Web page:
THE BLOG
12/16/2014 04:51 pm ET Updated Feb 14, 2015

For Catholics, There's Something About Torture

For many American Catholics, there's something about torture: something that makes it complicated and difficult to discuss.

With the publication of the Senate Select Committee on Intelligence report, national debate finally seems to have shifted from whether "enhanced interrogation practices" constituted torture. Now the question seems to be not only what we should learn from this period in recent American history but what we should do about it: particularly what we should do about those in power who gave sanction to such heinous acts in the name of defending America and its values.

As far as Catholic values are concerned, the position regarding torture is quite clear. The Catholic Catechism considers and condemns torture under the broader rubric of "You Shall Love Your Neighbor as Yourself" and the 5th Commandment "You shall not kill" . Section 2297 of the Catechism states explicitly that "Torture which uses physical or moral violence to extract confessions, punish the guilty, frighten opponents, or satisfy hatred is contrary to respect for the person and for human dignity."

Indeed, in the Catechism torture is explicitly placed alongside kidnapping, hostage taking, and terrorism. This is by no means a politically weighted list--it simply reflects clear Catholic teaching on a number of pressing and difficult moral issues.

Some of the best writing against torture can be found in Catholic periodicals. So, it would be wrong to say that the Catholic response to American torture and torturers has been an all-encompassing silence.

But torture has met with silence in some Catholic circles that are concerned with torture's blood brother, terrorism. Catholic Islamophobia can run deep and talk about the apocalyptic nature of the "Muslim threat" often echoes themes that would be familiar to medieval Crusaders and their clerical supporters. For some Catholics, it seems relatively unproblematic to believe that Muslim bodies have less a right to integrity than Christian ones.

In other circles, there has been a response, but it has been rather muted. The Catholic Bishops Council of America does have a page on Human Rights/Torture. Included is testimony from Richard E. Pates, Bishop of Des Moines, urging the release of Senate report on the CIA. Las Cruces Bishop Oscar Cantu was also quoted by Vatican radio saying the most recent revelations reveal how the CIA has "betrayed the nation's values."

But American Catholics are still waiting for a comprehensive response from the Catholic hierarchy to the report of the Senate Select Committee on Intelligence. And this is something American Catholics should rightfully expect, since we have grown accustomed to our bishops being quite vocal in their calls to resist other violations of justice on the part of America's government.

Perhaps one reason for such a range of responses has to do with the Catholic Church's long history of being complicit in torture. The Catholic Catechism confesses this history with only slight qualification, acknowledging that the Church itself often did not protest the "cruel practices commonly used by legitimate governments to maintain law and order." Of course, the history of the Inquisition shows that there was a veritable theology of torture and confession--deeply disturbing but also deeply Catholic.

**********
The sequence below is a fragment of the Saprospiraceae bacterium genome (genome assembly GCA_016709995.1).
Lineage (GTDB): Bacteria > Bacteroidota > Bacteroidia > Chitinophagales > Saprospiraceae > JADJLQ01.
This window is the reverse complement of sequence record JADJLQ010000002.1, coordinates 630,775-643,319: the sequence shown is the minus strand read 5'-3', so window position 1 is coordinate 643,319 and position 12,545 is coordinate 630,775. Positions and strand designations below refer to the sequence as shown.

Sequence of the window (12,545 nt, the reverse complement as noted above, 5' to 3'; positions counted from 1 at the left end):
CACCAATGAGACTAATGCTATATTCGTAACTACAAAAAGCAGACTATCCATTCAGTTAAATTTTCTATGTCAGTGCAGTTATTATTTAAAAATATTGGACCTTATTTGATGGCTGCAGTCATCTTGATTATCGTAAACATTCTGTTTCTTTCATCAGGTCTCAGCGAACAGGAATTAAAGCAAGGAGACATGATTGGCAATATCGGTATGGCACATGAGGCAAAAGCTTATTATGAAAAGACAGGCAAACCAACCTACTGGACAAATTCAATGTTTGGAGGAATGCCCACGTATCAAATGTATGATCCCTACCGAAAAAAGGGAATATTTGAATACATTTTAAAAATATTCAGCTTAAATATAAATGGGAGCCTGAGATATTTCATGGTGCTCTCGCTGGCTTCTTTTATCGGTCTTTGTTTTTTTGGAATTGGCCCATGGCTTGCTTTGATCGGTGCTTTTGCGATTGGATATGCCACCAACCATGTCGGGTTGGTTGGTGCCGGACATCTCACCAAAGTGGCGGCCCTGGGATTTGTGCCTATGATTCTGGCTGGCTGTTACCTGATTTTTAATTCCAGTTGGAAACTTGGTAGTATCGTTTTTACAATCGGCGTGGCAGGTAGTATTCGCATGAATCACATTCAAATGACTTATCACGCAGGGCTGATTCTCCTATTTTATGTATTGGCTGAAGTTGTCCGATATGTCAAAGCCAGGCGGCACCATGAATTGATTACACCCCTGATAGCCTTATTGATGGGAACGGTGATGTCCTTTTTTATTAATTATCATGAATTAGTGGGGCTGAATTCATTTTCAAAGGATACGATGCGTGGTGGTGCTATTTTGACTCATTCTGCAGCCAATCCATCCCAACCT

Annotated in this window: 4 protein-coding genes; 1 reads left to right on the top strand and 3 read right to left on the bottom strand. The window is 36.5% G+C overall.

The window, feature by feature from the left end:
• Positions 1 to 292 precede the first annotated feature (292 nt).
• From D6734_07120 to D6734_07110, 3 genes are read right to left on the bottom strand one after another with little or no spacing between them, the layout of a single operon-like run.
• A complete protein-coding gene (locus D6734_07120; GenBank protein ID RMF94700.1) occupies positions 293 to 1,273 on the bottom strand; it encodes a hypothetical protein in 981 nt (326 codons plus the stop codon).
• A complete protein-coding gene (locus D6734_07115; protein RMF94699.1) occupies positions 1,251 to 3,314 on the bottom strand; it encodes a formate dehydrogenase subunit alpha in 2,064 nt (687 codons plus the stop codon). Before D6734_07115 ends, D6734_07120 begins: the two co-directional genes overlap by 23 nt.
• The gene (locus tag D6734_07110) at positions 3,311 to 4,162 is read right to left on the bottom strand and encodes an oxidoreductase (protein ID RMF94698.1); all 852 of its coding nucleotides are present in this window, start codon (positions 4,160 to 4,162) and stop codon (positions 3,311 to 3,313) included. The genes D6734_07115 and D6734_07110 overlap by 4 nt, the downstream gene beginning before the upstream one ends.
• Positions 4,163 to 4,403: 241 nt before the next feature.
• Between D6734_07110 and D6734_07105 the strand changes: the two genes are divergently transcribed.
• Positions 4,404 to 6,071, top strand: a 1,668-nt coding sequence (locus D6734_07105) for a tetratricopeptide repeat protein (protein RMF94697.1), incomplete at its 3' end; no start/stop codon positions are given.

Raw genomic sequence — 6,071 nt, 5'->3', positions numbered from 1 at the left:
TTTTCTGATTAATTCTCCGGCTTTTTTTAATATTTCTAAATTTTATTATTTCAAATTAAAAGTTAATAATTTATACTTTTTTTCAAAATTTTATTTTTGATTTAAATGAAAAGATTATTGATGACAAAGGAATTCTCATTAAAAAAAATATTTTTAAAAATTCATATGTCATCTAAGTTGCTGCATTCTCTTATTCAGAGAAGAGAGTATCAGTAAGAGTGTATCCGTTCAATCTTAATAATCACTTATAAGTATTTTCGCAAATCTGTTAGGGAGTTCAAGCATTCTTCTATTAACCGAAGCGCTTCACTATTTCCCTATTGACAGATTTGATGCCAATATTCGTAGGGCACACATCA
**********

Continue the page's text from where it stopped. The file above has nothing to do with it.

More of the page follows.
More recently, the Catholic Church has been implicated in supporting governments, particularly in Latin America, that practiced torture. In fact, one of the more complex and controversial aspects of the career of Jose Mario Bergoglio was whether he himself did enough to prevent torture of two of his brother Jesuits during Argentina's "dirty war" in the 1970s.

For American Catholics to confront American torture, we have to confront our own tortured and torturing history as a church.

And this history brings us to what is a perennial issue for Catholicism: its connection with political power.

For decades in the United States, the Catholic Church worked hand in glove with the Democratic Party. Over the last two decades, that relationship has changed, and the American Catholic hierarchy--as well as many individual Catholics--has displayed a greater comfort with the politics and policies of the Republican Party.

This close connection makes condemning torture under a Republican administration an act that involves a tremendous amount of cognitive dissonance. Not surprisingly, among some Catholics the response is not to define things like waterboarding as torture, but to define them away. I have yet to read a defense of rectal feeding as a corporal work of mercy, but I would not be surprised if to stumble across one among Catholic torture apologists in cyberspace.

One of the Supreme Court's most prominent Catholics, Antonin Scalia, recently remarked on the whole torture question by proffering a hypothetical about torturing someone who might have information about a ticking nuclear bomb. Justice Scalia remarked that it was "facile for people to say: 'Oh, torture is terrible.'"

The issues surrounding torture are indeed complex. But if it is facile to ignore their complexity, it is even more facile to pretend that politics hasn't often trumped principle when it comes to discussing American torture and American torturers. Not only is torture itself tempting, talking about it can lead to other temptations too. For many American Catholics, the temptation in talking about torture lies in not only in valuing what is expedient over what is right but also in privileging the American over the Catholic.